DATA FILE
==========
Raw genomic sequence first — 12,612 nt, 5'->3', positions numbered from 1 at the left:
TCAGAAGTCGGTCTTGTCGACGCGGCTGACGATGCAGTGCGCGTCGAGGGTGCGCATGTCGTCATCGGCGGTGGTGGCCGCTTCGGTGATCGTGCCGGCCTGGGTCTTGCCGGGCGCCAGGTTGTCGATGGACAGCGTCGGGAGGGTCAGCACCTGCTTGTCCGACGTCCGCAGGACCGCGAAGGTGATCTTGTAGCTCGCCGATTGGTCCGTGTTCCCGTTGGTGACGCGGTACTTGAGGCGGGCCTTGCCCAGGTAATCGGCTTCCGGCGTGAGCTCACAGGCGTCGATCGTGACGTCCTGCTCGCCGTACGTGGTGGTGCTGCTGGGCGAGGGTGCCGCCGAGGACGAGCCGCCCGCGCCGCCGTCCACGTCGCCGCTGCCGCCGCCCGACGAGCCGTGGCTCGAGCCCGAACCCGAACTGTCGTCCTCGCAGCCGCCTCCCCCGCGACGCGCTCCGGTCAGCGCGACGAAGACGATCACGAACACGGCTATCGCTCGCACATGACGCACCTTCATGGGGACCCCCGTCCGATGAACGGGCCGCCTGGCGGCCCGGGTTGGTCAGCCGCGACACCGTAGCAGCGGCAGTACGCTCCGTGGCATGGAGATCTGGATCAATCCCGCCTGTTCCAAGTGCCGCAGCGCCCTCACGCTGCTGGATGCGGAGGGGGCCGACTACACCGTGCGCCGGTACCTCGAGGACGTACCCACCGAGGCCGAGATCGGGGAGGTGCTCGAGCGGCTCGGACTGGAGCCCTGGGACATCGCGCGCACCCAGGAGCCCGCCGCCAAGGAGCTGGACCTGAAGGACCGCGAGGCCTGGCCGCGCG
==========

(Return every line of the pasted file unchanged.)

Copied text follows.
Raw genomic sequence first — 12,612 nt, 5'->3', positions numbered from 1 at the left:
TCAGAAGTCGGTCTTGTCGACGCGGCTGACGATGCAGTGCGCGTCGAGGGTGCGCATGTCGTCATCGGCGGTGGTGGCCGCTTCGGTGATCGTGCCGGCCTGGGTCTTGCCGGGCGCCAGGTTGTCGATGGACAGCGTCGGGAGGGTCAGCACCTGCTTGTCCGACGTCCGCAGGACCGCGAAGGTGATCTTGTAGCTCGCCGATTGGTCCGTGTTCCCGTTGGTGACGCGGTACTTGAGGCGGGCCTTGCCCAGGTAATCGGCTTCCGGCGTGAGCTCACAGGCGTCGATCGTGACGTCCTGCTCGCCGTACGTGGTGGTGCTGCTGGGCGAGGGTGCCGCCGAGGACGAGCCGCCCGCGCCGCCGTCCACGTCGCCGCTGCCGCCGCCCGACGAGCCGTGGCTCGAGCCCGAACCCGAACTGTCGTCCTCGCAGCCGCCTCCCCCGCGACGCGCTCCGGTCAGCGCGACGAAGACGATCACGAACACGGCTATCGCTCGCACATGACGCACCTTCATGGGGACCCCCGTCCGATGAACGGGCCGCCTGGCGGCCCGGGTTGGTCAGCCGCGACACCGTAGCAGCGGCAGTACGCTCCGTGGCATGGAGATCTGGATCAATCCCGCCTGTTCCAAGTGCCGCAGCGCCCTCACGCTGCTGGATGCGGAGGGGGCCGACTACACCGTGCGCCGGTACCTCGAGGACGTACCCACCGAGGCCGAGATCGGGGAGGTGCTCGAGCGGCTCGGACTGGAGCCCTGGGACATCGCGCGCACCCAGGAGCCCGCCGCCAAGGAGCTGGACCTGAAGGACCGCGAGGCCTGGCCGCGCG